The password security debate has raged for years, with some arguing that passwords need to be strengthened and others saying that usernames and passwords are already outmoded by more secure two-factor authentication methods.
The truth is that most people are opting to use a mix of different login features. However, while they may not be completely outdated, the time may be fast approaching when a “username/password” login combination will no longer exist.
Additional Security Features
It may seem hard to imagine a world where usernames and passwords are obsolete and it will be some time before this happens across all accounts. However, with the increasing options for digital identity solutions, we are now seeing usernames and passwords as just one element needed to log into an account.
Benefits of Two-Factor Authentication (2FA)
One of the most beneficial aspects of 2FA is ensuring that hackers do not get access to your user profile on an online service. With a strong password and an additional security method (such as a username and/or more complex password), hackers can be thwarted from stealing your information.
The best 2FA uses an authentication app. When set up with the details of the account you want to log into the app can generate a unique code that confirms you have access to the account holder’s mobile device, making it far harder for hackers to gain access to your details.
Other forms of 2FA are considered vulnerable to hacking, for example, codes sent by email or text can be intercepted and the code extracted.
In the UK the National Cyber Security Centre (NCSC) has encouraged the public to deploy 2FA where available. In a recent report, they said: “We strongly recommend that people sign up to two-factor authentication when they can like a piece of prudent advice.”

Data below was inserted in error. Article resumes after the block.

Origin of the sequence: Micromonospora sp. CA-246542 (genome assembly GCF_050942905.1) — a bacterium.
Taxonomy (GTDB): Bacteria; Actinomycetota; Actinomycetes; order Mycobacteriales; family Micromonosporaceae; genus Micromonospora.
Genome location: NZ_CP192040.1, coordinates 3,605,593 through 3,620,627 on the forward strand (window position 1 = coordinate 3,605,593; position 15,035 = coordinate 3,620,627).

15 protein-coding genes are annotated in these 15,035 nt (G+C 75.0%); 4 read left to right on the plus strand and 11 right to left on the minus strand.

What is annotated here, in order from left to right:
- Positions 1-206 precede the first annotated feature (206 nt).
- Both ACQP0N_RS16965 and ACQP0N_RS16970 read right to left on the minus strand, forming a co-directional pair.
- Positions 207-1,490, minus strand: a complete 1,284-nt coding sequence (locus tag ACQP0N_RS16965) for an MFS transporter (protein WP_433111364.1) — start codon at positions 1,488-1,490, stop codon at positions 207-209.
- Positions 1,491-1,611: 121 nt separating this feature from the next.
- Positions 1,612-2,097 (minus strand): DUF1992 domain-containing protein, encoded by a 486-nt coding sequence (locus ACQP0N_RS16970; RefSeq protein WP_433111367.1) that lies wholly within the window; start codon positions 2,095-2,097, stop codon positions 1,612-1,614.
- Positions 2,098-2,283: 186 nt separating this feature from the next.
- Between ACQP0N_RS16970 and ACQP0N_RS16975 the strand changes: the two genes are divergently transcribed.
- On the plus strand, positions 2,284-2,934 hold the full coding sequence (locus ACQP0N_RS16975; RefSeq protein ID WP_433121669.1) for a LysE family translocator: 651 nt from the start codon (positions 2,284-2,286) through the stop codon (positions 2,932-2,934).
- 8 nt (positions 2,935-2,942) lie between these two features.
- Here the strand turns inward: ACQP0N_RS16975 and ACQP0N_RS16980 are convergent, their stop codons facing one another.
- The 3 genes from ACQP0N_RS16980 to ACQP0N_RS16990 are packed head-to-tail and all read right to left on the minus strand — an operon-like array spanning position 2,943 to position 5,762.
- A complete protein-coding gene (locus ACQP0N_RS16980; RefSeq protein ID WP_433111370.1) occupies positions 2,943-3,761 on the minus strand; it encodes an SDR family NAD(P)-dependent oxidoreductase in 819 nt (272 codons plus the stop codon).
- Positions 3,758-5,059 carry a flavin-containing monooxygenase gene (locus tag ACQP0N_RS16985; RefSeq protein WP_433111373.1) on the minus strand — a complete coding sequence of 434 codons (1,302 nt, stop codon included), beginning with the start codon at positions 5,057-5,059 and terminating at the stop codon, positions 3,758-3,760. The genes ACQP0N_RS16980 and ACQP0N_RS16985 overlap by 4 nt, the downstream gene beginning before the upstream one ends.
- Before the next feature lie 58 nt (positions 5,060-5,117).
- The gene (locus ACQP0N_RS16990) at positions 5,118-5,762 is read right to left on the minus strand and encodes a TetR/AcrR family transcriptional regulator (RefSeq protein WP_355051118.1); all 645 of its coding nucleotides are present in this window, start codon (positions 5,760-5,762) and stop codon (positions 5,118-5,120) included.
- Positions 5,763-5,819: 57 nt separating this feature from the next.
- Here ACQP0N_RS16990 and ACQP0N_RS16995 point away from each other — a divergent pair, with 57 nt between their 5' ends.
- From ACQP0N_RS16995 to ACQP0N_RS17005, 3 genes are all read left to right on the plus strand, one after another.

Despite this, there are still concerns surrounding 2FA – this is mainly around user experience and ease of use. Some users don’t like using 2FA systems because they want to be able to access their accounts from any device and not have to carry around other devices, such as an authentication app on their phone or key fob for authenticators.
Related Resource: Protect Your Information With PDFBear’s Password-Protect Tool.
The Next Step – 3 Factor Authentication (3FA)
3FA requires the user to provide credentials from three separate categories. These typically include:
Typically this is the username and password.
Owning a device that provides part of the log-in details – e.g. a code from an authenticator app.
Inherence factors include traits such as biometrics.
Many users already have 3FA without even realizing it. For example, users that have adopted authenticator apps as part of a 2FA process may also have to provide biometric information to open the authenticator.
Over the next few years, we will see a rise in 3FA authentication. In addition, this will be blended with biometrics, such as facial recognition or fingerprint scanning. This move is being pushed by the likes of Google and Apple.
One of the challenges for organizations is that there are so many different types of authenticators available that it is difficult to ensure users can access their accounts from all devices.
To combat this, some companies are adopting API-based two-factor authentication. This allows developers to use the provider’s API to improve user experience and development costs are not high as users do not have to install authenticator apps on their devices.
Arnab is a passionate blogger. He shares sentient blogs on topics like current affairs, business, lifestyle, health, etc. To get more of his contributions, follow Smart Business Daily.